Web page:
Is this book a good reading experience?
I enjoyed reading this book. There are countless layers of irony and deception to The Journalist and the Murderer. Journalists seldom have straightforward motives, and in this case, the book comprises an unreliable narrator telling stories of unreliable narrators.
Malcolm’s book concludes with the notion that there is a very fine line between presenting oneself as a sympathetic listener and pretending to be a friend. In the case of McGinnis, he was wrong in wilfully deceiving MacDonald. Regarding the original heinous crime (MacDonald’s murdered family), Malcolm does not provide any conclusive proof or opinion regarding the guilt or innocence of Jeffrey MacDonald. The opinions and beliefs of everyone Malcolm interviews are never supported; her only absolute is that of ethical journalism. While no clear definition of ethics is laid out, Malcolm does assert that the ethics of journalism cannot be gratuitous or situational. Ultimately, a journalist’s code of ethics cannot and should not be dependent on one’s subjects or circumstances.
I’ll end this review with an excerpt from Malcolm’s book. The passage speaks for itself.
“The catastrophe suffered by the subject is no simple matter of an unflattering likeness or a misrepresentation of his views; what pains him, what rankles and sometimes drives him to extremes of vengefulness, is the deception that has been practiced on him. On reading the article or book in question, he has to face the fact that the journalist – who seemed so friendly and sympathetic, so keen to understand him fully so remarkably attuned to his vision of things – never had the slightest intention of collaborating with him on his story but always intended to write a story of his own. The disparity between what seems to be the intention of an interview as it is taking place and what it actually turns out to have been in aid of always comes as a shock to the subject”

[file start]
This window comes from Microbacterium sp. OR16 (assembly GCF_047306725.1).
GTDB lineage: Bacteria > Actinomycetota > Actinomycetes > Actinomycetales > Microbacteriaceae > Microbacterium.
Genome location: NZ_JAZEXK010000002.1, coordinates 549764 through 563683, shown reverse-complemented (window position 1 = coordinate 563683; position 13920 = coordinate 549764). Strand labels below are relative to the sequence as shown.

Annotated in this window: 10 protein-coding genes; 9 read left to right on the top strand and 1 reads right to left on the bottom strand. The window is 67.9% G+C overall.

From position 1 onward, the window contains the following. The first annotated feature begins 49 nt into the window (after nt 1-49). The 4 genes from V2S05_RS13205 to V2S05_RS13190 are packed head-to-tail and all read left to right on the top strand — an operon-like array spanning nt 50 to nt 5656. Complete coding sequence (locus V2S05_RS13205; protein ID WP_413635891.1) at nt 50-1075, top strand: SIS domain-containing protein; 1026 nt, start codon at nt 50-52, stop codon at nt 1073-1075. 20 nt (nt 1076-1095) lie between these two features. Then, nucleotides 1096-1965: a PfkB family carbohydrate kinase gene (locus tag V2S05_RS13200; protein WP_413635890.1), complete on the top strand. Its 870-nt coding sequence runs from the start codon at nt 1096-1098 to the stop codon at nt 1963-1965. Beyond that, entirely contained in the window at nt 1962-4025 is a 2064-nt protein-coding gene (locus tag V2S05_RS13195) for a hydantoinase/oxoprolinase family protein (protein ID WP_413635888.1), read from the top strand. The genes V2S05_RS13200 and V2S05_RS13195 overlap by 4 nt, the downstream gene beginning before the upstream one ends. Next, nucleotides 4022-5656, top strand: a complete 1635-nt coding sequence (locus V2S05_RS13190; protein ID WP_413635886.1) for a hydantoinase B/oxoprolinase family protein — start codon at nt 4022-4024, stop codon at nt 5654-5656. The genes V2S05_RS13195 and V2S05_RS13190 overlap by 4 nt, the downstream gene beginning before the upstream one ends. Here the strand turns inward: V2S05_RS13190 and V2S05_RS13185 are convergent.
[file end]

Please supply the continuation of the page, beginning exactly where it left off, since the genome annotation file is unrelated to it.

This is a brilliant book, full of original and disquieting insights.